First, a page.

Emergency Medical Services in the United States
, (herein, EMS)
provide out-of-hospital acute medical care and/or transport to definitive care for those in need. They are regulated at the most basic level by the federal
government, which sets the minimum standards that all states' EMS providers must meet, and regulated more strictly by individual state
governments, which often require higher standards from the services they oversee.
Wide differences in population density
, and other conditions can call for different types of EMS systems; consequently, there is often significant variation between the Emergency Medical Services provided in one state and those provided in another.
Organization and funding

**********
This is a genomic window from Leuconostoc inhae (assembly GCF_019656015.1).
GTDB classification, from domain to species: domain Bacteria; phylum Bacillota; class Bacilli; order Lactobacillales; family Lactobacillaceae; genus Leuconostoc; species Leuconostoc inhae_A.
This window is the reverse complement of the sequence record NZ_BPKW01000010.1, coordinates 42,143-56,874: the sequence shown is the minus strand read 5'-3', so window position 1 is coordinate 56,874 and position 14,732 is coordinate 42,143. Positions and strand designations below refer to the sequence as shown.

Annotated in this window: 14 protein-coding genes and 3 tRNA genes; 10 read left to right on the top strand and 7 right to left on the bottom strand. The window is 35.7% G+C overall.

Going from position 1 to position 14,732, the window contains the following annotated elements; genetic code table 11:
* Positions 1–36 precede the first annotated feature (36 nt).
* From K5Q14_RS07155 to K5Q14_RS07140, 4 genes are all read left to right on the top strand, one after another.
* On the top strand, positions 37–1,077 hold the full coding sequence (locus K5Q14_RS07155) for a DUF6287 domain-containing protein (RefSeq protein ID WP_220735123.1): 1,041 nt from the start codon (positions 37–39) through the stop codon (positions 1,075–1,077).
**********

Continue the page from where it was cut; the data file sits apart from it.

EMS delivery in the US can be based on various model
. While most services are, to some degree, publicly-funded, the factor which often differentiates services is the manner in which they are operated. EMS systems may be directly operated by the community, or they may fall to a third-party provider, such as a private company
. The most common operating models in the U.S. include:
In one of the more common publicly-operated models, an EMS system is operated directly by the municipality it services. The services themselves may be provided by a local government, or may be the responsibility of the regional (or state) government. Municipality-operated services may be funded by service fees and supplemented by property taxes
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